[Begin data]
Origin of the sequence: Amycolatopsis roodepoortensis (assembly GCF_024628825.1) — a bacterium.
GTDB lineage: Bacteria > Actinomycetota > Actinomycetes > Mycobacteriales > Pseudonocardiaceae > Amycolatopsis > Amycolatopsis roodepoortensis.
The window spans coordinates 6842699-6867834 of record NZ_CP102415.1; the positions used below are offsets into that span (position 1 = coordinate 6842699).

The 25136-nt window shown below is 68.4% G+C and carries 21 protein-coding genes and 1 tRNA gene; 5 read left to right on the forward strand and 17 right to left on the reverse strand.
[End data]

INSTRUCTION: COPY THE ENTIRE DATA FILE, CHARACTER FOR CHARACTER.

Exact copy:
Origin of the sequence: Amycolatopsis roodepoortensis (assembly GCF_024628825.1) — a bacterium.
GTDB lineage: Bacteria > Actinomycetota > Actinomycetes > Mycobacteriales > Pseudonocardiaceae > Amycolatopsis > Amycolatopsis roodepoortensis.
The window spans coordinates 6842699-6867834 of record NZ_CP102415.1; the positions used below are offsets into that span (position 1 = coordinate 6842699).

The 25136-nt window shown below is 68.4% G+C and carries 21 protein-coding genes and 1 tRNA gene; 5 read left to right on the forward strand and 17 right to left on the reverse strand.